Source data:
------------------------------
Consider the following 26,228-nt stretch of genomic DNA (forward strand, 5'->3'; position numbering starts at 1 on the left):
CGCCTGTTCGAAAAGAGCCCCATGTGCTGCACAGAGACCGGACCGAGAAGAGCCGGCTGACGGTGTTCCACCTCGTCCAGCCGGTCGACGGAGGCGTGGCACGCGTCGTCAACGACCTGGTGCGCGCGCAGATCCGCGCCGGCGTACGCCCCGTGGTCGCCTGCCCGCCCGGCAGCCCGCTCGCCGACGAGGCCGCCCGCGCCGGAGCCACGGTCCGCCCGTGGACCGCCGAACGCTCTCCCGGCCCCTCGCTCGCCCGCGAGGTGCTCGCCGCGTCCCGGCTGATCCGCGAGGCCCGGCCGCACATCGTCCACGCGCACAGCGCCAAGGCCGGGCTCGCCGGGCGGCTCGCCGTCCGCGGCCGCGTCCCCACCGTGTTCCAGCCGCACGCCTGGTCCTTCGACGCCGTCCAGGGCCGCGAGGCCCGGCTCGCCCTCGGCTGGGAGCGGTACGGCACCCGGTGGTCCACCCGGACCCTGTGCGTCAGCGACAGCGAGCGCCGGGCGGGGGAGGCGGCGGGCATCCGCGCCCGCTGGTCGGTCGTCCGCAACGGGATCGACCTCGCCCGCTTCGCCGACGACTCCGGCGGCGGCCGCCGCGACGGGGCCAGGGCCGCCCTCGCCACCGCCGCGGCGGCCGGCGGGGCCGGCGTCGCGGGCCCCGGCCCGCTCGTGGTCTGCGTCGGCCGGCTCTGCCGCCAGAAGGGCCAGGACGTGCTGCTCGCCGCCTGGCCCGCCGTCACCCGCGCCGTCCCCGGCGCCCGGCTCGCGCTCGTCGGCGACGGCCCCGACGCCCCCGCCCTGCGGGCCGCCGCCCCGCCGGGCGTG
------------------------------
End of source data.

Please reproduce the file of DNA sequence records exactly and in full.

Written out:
Consider the following 26,228-nt stretch of genomic DNA (forward strand, 5'->3'; position numbering starts at 1 on the left):
CGCCTGTTCGAAAAGAGCCCCATGTGCTGCACAGAGACCGGACCGAGAAGAGCCGGCTGACGGTGTTCCACCTCGTCCAGCCGGTCGACGGAGGCGTGGCACGCGTCGTCAACGACCTGGTGCGCGCGCAGATCCGCGCCGGCGTACGCCCCGTGGTCGCCTGCCCGCCCGGCAGCCCGCTCGCCGACGAGGCCGCCCGCGCCGGAGCCACGGTCCGCCCGTGGACCGCCGAACGCTCTCCCGGCCCCTCGCTCGCCCGCGAGGTGCTCGCCGCGTCCCGGCTGATCCGCGAGGCCCGGCCGCACATCGTCCACGCGCACAGCGCCAAGGCCGGGCTCGCCGGGCGGCTCGCCGTCCGCGGCCGCGTCCCCACCGTGTTCCAGCCGCACGCCTGGTCCTTCGACGCCGTCCAGGGCCGCGAGGCCCGGCTCGCCCTCGGCTGGGAGCGGTACGGCACCCGGTGGTCCACCCGGACCCTGTGCGTCAGCGACAGCGAGCGCCGGGCGGGGGAGGCGGCGGGCATCCGCGCCCGCTGGTCGGTCGTCCGCAACGGGATCGACCTCGCCCGCTTCGCCGACGACTCCGGCGGCGGCCGCCGCGACGGGGCCAGGGCCGCCCTCGCCACCGCCGCGGCGGCCGGCGGGGCCGGCGTCGCGGGCCCCGGCCCGCTCGTGGTCTGCGTCGGCCGGCTCTGCCGCCAGAAGGGCCAGGACGTGCTGCTCGCCGCCTGGCCCGCCGTCACCCGCGCCGTCCCCGGCGCCCGGCTCGCGCTCGTCGGCGACGGCCCCGACGCCCCCGCCCTGCGGGCCGCCGCCCCGCCGGGCGTG